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State Board of Elections Announces New Early Voting, Voter Registration Dates

Early voting for the delayed July 19 primary will begin on July 7, according to an announcement Monday from the Maryland State Board of Elections. The deadline to register to vote in the primary will now be June 28, and the deadline for primary voters to request a mail-in ballot is July 12, according to the Maryland Elections Administrator Linda H. Lamone said in a news release.

Maryland juvenile justice reform bill passes state Senate

The Maryland Senate passed a substantial juvenile justice reform measure Monday as lawmakers reached a milestone day in their 90-day session with three weeks left. The reform legislation, which now goes to the House, generally says a child younger than 13 will not be subject to the jurisdiction of juvenile court for delinquency proceedings and may not be charged with a crime. But juvenile courts would have jurisdiction over a child who is at least 10 and has committed the most serious crimes, like murder and other crimes of violence.

Read More: Times-News
Two years removed from Baltimore mayoral candidacy, Thiru Vignarajah announces run for state’s attorney

Thiru Vignarajah, the former city, state and federal prosecutor who has run for Baltimore state’s attorney and mayor, is running for state’s attorney again, setting the stage for a potential rematch of the last election for the city’s top prosecutor. Unsuccessful bids for the Democratic nominations for state’s attorney in 2018 and mayor in 2020 make Vignarajah a familiar face in Baltimore. He has been a partner at the law firm DLA Piper and prosecuted a range of high-profile cases during stints as deputy Maryland attorney general, special U.S. attorney for Maryland and chief of major investigations in the Baltimore state’s attorney’s office.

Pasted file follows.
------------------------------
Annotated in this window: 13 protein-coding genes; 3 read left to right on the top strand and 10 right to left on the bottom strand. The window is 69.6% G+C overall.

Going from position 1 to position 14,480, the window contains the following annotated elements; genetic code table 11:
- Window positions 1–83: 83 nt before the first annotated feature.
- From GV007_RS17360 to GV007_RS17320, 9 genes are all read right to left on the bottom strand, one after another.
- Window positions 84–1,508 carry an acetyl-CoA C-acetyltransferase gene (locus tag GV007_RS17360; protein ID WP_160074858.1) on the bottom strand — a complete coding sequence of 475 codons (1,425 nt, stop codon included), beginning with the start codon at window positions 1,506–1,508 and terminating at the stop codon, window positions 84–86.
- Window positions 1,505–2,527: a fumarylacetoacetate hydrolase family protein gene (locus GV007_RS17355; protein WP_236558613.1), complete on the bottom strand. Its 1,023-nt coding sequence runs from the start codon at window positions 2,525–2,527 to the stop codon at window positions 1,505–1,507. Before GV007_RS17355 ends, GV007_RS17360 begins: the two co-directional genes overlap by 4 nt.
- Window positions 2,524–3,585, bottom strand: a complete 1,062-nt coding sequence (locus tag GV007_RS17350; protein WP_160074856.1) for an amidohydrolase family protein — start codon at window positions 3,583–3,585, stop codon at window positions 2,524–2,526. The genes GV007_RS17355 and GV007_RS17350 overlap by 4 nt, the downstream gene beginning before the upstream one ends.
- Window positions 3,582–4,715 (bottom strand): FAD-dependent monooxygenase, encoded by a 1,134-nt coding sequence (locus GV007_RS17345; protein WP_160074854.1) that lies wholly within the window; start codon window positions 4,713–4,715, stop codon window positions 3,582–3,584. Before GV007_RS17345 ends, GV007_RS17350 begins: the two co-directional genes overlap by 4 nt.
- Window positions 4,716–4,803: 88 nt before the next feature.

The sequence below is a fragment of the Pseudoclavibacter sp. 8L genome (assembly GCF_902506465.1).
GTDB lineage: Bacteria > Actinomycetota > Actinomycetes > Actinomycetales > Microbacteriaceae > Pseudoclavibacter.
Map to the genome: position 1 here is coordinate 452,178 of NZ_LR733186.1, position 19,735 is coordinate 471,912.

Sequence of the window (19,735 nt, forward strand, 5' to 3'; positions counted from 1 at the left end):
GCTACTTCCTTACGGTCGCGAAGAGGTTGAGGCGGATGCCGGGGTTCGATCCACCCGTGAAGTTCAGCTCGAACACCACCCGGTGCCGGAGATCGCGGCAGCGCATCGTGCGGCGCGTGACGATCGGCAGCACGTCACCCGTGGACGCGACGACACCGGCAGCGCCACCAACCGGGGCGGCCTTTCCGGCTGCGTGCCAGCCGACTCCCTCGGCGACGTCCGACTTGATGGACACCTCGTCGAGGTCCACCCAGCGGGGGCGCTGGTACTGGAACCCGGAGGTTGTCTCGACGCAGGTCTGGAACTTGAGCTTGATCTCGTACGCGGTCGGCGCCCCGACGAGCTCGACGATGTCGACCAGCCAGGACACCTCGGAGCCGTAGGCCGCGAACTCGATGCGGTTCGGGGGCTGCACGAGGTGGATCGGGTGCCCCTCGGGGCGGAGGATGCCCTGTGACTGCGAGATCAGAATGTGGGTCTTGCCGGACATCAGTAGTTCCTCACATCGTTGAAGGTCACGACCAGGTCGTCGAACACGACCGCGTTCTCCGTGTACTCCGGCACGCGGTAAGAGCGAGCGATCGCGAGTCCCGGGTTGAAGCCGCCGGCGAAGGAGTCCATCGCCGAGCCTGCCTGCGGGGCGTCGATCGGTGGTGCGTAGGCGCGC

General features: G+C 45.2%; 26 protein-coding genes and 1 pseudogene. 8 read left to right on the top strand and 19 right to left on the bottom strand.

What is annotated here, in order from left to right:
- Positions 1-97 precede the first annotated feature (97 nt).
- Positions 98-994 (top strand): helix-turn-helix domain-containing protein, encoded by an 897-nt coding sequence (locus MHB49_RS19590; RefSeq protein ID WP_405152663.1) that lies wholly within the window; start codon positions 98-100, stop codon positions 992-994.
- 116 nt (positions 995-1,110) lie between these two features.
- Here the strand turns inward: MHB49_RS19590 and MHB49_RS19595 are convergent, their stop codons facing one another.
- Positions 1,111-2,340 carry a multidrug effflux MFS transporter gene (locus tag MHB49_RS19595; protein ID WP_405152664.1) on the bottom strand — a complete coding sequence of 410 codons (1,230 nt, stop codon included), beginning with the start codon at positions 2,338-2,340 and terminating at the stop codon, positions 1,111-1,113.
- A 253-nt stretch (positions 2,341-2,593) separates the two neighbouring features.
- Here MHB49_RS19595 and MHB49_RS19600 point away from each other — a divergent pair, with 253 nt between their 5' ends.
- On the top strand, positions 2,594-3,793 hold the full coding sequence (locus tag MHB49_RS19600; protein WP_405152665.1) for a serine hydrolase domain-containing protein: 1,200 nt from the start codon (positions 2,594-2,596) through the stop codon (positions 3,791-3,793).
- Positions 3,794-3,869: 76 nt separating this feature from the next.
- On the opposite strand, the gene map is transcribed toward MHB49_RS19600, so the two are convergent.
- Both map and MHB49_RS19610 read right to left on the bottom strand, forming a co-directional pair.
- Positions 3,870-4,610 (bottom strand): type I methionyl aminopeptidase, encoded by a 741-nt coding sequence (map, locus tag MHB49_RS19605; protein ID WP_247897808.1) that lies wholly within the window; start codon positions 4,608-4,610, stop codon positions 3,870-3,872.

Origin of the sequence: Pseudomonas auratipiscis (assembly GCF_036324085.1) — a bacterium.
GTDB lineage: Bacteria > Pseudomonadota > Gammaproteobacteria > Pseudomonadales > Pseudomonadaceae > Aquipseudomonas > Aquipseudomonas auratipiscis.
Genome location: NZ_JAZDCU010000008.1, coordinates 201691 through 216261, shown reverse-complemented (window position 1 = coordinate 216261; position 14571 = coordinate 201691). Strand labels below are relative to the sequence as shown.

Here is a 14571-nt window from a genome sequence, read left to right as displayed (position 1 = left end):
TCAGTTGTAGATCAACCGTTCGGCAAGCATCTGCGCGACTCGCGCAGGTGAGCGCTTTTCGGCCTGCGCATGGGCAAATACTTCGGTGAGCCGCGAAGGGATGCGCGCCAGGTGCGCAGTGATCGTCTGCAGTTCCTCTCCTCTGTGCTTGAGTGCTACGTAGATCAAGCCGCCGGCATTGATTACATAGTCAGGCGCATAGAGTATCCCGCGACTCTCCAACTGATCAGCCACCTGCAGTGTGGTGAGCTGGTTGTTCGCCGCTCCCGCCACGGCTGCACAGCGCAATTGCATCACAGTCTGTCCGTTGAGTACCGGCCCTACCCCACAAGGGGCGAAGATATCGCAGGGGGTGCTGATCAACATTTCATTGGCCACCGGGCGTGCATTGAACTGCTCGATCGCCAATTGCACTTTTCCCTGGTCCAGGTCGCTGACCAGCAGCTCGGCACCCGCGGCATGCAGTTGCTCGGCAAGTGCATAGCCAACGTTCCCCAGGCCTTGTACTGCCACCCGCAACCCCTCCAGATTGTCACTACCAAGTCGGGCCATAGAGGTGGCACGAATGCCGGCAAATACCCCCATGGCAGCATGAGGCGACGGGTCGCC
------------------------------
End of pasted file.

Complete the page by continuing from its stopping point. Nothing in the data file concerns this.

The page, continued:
Read More: Baltimore Sun
Baltimore County Council redistricting case focuses on extent of racial polarization

A court hearing on Baltimore County Council’s proposed map of its council districts focused heavily on disagreement over the extent to which county residents’ voting breaks down along racial lines. U.S. District Judge Lydia Kay Griggsby heard arguments Monday afternoon over whether the council’s newly redrawn map of its district boundaries is fair to Black voters. The plaintiffs, including the Baltimore County NAACP branch and a number of county residents, have said the new map — like the first one — would disadvantage Black voters.

Read More: Baltimore Sun
Md. Senate passes ‘watered down’ judicial transparency bill

The Democratic-led Maryland Senate passed legislation this month calling on a state commission to compile and post circuit court sentencing data on a largely county-by county-basis, rebuffing Gov. Larry Hogan’s proposal that the posted information provide by name the sentence each Maryland judge rendered for violent criminals. Following the Senate’s 46-0 vote, attention now has shifted to the House Judiciary Committee, which is scheduled to hold a hearing on the Senate-passed bill Tuesday.